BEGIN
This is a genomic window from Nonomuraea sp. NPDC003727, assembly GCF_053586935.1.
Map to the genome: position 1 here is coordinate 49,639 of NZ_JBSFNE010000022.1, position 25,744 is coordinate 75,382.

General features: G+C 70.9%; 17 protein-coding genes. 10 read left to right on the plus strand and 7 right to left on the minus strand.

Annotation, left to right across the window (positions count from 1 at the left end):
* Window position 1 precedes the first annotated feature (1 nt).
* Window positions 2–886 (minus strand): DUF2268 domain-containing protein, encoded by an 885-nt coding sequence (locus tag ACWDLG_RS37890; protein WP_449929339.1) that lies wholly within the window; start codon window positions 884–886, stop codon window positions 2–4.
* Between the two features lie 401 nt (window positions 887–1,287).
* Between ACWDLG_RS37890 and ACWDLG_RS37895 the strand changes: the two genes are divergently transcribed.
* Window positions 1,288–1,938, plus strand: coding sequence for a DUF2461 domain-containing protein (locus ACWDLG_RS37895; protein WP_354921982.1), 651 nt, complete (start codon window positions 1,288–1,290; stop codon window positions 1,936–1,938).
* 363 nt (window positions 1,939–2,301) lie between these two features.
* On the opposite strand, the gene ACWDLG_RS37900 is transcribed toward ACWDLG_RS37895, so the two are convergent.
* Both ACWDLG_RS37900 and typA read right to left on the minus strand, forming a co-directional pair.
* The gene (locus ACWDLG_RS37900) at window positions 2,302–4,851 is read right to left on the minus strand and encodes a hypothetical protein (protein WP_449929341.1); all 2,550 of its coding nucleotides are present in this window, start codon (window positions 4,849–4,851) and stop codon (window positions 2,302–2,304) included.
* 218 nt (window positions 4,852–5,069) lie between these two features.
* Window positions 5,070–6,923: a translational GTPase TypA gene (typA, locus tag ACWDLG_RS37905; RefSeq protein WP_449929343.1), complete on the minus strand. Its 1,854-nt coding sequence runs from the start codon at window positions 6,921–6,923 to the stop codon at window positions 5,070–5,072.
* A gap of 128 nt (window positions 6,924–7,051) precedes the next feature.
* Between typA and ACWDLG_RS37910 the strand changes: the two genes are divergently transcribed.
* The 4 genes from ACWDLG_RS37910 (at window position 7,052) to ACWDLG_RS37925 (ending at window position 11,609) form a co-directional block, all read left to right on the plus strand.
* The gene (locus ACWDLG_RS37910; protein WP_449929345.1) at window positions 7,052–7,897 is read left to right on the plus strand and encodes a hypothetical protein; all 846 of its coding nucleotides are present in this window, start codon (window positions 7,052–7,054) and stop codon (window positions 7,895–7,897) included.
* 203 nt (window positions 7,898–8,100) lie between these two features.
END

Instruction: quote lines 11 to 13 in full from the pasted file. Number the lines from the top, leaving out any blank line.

* On the opposite strand, the gene ACWDLG_RS37900 is transcribed toward ACWDLG_RS37895, so the two are convergent.
* Both ACWDLG_RS37900 and typA read right to left on the minus strand, forming a co-directional pair.
* The gene (locus ACWDLG_RS37900) at window positions 2,302–4,851 is read right to left on the minus strand and encodes a hypothetical protein (protein WP_449929341.1); all 2,550 of its coding nucleotides are present in this window, start codon (window positions 4,849–4,851) and stop codon (window positions 2,302–2,304) included.